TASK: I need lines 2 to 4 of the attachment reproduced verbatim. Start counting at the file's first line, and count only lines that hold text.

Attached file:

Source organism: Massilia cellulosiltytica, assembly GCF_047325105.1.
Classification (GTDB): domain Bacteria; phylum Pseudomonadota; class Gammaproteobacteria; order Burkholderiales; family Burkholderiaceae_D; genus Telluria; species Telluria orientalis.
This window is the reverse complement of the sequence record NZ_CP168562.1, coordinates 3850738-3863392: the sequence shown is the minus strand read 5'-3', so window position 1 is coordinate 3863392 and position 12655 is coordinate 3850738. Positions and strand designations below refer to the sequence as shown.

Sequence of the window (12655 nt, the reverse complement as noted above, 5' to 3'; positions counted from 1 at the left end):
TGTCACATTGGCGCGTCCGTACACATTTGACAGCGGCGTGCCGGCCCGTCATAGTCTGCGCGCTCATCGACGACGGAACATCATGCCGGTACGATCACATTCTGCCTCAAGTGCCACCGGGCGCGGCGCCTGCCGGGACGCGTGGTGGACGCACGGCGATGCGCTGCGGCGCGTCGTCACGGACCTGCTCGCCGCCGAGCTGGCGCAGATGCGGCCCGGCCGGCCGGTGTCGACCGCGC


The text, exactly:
Classification (GTDB): domain Bacteria; phylum Pseudomonadota; class Gammaproteobacteria; order Burkholderiales; family Burkholderiaceae_D; genus Telluria; species Telluria orientalis.
This window is the reverse complement of the sequence record NZ_CP168562.1, coordinates 3850738-3863392: the sequence shown is the minus strand read 5'-3', so window position 1 is coordinate 3863392 and position 12655 is coordinate 3850738. Positions and strand designations below refer to the sequence as shown.

Sequence of the window (12655 nt, the reverse complement as noted above, 5' to 3'; positions counted from 1 at the left end):